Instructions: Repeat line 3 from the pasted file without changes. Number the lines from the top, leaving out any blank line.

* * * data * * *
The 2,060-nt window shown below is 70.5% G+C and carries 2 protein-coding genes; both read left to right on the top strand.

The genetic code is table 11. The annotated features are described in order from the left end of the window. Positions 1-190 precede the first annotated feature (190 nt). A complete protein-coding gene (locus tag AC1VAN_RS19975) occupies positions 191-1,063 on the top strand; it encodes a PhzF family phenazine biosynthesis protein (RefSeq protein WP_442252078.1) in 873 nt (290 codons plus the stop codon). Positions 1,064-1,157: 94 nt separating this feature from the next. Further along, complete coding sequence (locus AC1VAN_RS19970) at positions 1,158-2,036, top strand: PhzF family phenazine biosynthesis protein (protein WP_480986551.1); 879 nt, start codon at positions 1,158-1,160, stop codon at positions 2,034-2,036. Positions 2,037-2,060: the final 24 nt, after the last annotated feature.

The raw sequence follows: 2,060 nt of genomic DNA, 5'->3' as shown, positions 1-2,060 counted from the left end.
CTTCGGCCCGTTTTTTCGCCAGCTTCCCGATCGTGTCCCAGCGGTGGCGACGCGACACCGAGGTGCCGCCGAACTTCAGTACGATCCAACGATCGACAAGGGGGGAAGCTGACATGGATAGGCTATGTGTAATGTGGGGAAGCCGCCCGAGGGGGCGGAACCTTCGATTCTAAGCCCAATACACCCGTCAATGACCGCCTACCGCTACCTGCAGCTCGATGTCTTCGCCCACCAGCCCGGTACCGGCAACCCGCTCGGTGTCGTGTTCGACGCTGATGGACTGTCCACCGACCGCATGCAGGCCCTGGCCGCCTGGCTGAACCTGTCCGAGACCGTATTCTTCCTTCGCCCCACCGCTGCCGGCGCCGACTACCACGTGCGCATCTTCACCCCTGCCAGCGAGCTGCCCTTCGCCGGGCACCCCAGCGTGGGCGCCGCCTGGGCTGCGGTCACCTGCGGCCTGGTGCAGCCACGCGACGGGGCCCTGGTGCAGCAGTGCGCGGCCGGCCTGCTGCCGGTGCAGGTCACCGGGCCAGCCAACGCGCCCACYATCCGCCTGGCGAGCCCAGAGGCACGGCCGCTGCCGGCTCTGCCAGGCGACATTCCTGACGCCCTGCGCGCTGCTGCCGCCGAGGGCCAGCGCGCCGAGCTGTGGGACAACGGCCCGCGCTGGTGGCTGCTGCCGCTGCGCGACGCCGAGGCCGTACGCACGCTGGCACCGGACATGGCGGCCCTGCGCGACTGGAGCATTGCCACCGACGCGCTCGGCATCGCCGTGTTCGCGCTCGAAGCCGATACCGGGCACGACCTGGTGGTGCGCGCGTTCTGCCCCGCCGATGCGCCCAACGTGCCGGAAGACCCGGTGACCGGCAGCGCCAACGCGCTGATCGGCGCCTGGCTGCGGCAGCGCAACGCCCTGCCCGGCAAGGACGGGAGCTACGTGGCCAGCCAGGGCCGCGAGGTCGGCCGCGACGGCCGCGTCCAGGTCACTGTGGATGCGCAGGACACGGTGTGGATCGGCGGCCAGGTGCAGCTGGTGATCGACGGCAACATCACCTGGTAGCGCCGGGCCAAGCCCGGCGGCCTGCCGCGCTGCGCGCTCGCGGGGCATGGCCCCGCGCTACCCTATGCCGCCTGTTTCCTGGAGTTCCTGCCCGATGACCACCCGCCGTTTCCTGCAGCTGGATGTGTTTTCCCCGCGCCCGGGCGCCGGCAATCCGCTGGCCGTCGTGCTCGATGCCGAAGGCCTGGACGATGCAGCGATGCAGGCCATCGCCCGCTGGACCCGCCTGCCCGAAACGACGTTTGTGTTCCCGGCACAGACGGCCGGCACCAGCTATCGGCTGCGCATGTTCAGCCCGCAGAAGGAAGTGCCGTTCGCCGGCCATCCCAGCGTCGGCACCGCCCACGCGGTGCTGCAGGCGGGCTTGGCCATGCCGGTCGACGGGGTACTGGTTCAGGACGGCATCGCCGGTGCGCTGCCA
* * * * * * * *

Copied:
The raw sequence follows: 2,060 nt of genomic DNA, 5'->3' as shown, positions 1-2,060 counted from the left end.